While we’ve already addressed our thoughts about the best professional chainsaw and the best battery chainsaw we’re aware some people have their favorites. Stihl remains one of the most popular, and a lot of our Pro reviewers have experience with the brand. Even as we recommend the best Stihl chainsaw it became clear that we have to balance our reviews and opinions with specific applications. What you intend to do with the Stihl chainsaw guides our recommendations as much as the saw itself.
Best Stihl Chainsaw Overall
Stihl MS 261 C-M Chainsaw (the Best Stihl Chainsaw for the Money)
The Stihl MS 261 C-M chainsaw is made in the USA. It mirrors the fuel efficiency and low exhaust features of the MS 261 but adds Stihl’s M-Tronic engine management system. This system uses a small computer to monitor and automatically adjust the fuel mix to deal with things like elevation, temperature, fuel quality, and (our favorite) dirty air filters.
We’ve tested the MS 261 C-M, and it amazingly maintains chains speed even when the air filter is nearly clogged. We don’t recommend you run the saw like that on purpose, but it provided a great testimony to the efficiency of the system. This saw is simply a workhorse. With guide bar options anywhere from 16 to 20-inches, you can use it for just about any type of wood-cutting.
You can find this saw on sale for under $700. We really feel it’s the best Stihl chainsaw for the money based on the performance and value it delivers.
Best Pro Stihl Chainsaw
Stihl MS 271 Farm Boss Chainsaw
Some people see the words “Farm Boss” and immediately disregard “Pro” status. We feel this is a notable exception. Stihl has done some amazing things with this line over the last several years. The original MS 271 came out in 2011. But it wasn’t until Stihl awarded the coveted “BOSS” elevated status to the Stihl MS 271 Farm Boss chainsaw in 2015 that it officially replaced the highly-favored MS 270 chainsaw.
The new MS 271 cut emissions in half while adding a pre-separation air filtration system. That would sound like so much marketing material except for the fact that it added 5X the life to the air filter.
Stihl continues to mess with their air filter systems, creating saws that can run for longer and with less a performance hit—even when the air filter gets significantly clogged up by work. Grab this workhorse of a saw for around $420.
Best Stihl Chainsaw for Homeowners
Stihl MS 250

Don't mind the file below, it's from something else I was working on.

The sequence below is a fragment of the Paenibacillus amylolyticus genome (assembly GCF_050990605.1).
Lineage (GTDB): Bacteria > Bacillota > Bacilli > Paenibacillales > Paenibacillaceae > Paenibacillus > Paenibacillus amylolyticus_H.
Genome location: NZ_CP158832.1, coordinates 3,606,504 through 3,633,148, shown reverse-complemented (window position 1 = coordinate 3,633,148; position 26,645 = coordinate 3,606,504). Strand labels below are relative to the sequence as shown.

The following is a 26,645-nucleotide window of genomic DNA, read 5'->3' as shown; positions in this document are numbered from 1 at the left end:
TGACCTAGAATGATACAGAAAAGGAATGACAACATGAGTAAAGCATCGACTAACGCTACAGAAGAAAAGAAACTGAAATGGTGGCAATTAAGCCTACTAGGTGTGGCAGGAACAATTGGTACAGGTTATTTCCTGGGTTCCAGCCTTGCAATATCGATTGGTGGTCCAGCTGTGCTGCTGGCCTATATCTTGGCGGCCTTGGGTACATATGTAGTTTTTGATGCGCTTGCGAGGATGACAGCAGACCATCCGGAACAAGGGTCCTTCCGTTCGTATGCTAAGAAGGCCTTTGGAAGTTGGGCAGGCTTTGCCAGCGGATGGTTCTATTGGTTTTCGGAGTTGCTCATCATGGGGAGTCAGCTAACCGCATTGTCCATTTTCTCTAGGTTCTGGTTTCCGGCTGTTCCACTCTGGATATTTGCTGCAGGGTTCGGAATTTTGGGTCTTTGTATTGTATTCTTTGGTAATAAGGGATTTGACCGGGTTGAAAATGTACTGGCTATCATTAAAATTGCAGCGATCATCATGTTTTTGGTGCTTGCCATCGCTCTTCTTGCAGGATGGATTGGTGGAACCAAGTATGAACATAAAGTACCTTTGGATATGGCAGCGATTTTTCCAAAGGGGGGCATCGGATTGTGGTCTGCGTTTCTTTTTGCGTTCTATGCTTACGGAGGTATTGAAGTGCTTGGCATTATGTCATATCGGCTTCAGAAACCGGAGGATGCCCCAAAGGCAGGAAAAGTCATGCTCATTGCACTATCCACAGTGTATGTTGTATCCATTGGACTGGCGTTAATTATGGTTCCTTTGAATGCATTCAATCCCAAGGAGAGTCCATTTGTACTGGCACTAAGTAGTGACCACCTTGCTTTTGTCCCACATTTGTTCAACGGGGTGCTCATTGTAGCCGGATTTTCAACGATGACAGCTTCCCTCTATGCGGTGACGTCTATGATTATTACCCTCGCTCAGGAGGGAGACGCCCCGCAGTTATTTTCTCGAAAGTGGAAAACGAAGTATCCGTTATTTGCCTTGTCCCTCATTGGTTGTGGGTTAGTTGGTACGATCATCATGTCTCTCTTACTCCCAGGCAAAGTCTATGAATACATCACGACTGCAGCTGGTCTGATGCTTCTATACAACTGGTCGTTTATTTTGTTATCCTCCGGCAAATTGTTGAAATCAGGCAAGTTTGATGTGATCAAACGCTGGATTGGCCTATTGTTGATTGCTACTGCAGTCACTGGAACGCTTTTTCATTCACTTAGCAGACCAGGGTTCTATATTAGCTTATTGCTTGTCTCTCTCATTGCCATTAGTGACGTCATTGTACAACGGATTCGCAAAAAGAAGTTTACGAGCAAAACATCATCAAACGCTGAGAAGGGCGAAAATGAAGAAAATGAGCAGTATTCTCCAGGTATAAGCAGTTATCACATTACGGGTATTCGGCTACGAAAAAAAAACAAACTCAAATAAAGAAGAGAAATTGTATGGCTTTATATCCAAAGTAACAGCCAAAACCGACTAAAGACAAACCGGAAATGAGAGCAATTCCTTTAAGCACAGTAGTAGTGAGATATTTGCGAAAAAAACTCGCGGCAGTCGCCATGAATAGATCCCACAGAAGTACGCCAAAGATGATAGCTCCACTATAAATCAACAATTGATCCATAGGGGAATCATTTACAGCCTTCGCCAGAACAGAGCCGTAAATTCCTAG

For homeowners, we can’t think of a better saw than the Stihl MS 250 chainsaw. This $350 saw delivers plenty of power, comes with an 18-inch chain, and mixes some Pro features with a saw priced well for homeowners who want a reliable, powerful saw. As an example, the MS 251 CB-E has a tool-free chain tensioner, but we actually prefer the side-access bar wrench adjustments. Similarly, the MS 251 seems to prioritize fuel efficiency—we prioritized a stronger cut with better features.
Best Stihl Battery-Powered Chainsaw
Stihl is one of a few companies that manufacture more than just a couple of battery-powered chainsaws. The company currently has a half dozen different models. Of those, we really like the Stihl MSA 220 C-B for its excellent power and runtime (over 40 minutes with an AP 300 S battery). It also has the ability to accommodate either a 14″ or 16″ bar.
The saw retails for around $419.99 as a bare tool and carries a 2-year commercial or 3-year residential warranty.
Best Stihl Top Handle Chainsaw
Stihl MS 201 TC-M
Released in 2015, the 35.2cc engine on the Stihl MS201 TC-M provides a ton of power for its small size and weight. How light is it? Just over 8 pounds before you add the bar and chain. Stihl added their M-Tronic engine management system that automatically adapts the fuel mix when needed.
This saw runs efficiently and with low emissions. You also benefit from a low vibration design and excellent balance that helps when you’re climbing. Everything about this saw feels Pro—from the easy-to-access (and tool-free) gas and oil caps to the translucent tank so you can see when it’s time to refuel.
Retail on this saw varies, but expect to see it in the neighborhood of $729 depending on the bar size.
Best Stihl Chainsaw for Cutting Trees or Farm Use
The Stihl MS 500i chainsaw provides a ton of power for cutting trees. Its 79cc (4.83 cu. in.) engine includes the use of an electronic fuel injector. Stihl uses this same technology on their TS 500i 14-inch brushless cut-off saw.
The MS 500i delivers quick acceleration when going through the various tasks associated with cutting trees. How quickly does it ramp up? 0-62mph in a quarter second. That’s quick.
Pushing 6.7 bhp and weighing 13.9 lbs. without fuel, the Stihl MS 500i saw also has an excellent power-to-weight ratio. A chainsaw with no choke? We’ll take it. Priced at around $1,350, this is a saw you can plan to use for well over a decade if you take care of it.
The Best Stihl Chainsaw for Cutting Firewood
MS 261 C-M
For the best Stihl chainsaw for cutting firewood, we refer back to our recommendation of the Stihl MS 261 C-M. In addition to this saw being our top recommendation overall, its M-Tronic engine management system auto-adjusts the fuel mix to keep the saw running no matter what you’re cutting (or where). It also doesn’t hurt that this saw is made in the USA.
We tested the MS 261 C-M with purposefully-clogged air filters and almost nothing stops this saw. You can typically pick it up for less than $700.
Best Stihl Chainsaw for Milling
MS 881 Magnum Chainsaw (up to 41″ bar)
Can you find a chainsaw with a larger bar and more power? Sure, but the Stihl MS 881 Magnum chainsaw is currently the largest Stihl offers. It directly replaces the well-regarded MS 880 and reduces emissions. This saw boasts a 121.6cc engine and support for a 41-inch bar. While the MS 880 supported a bar up to 59-inches in length, Stihl no longer seems to offer that as a stock or build-to-order option.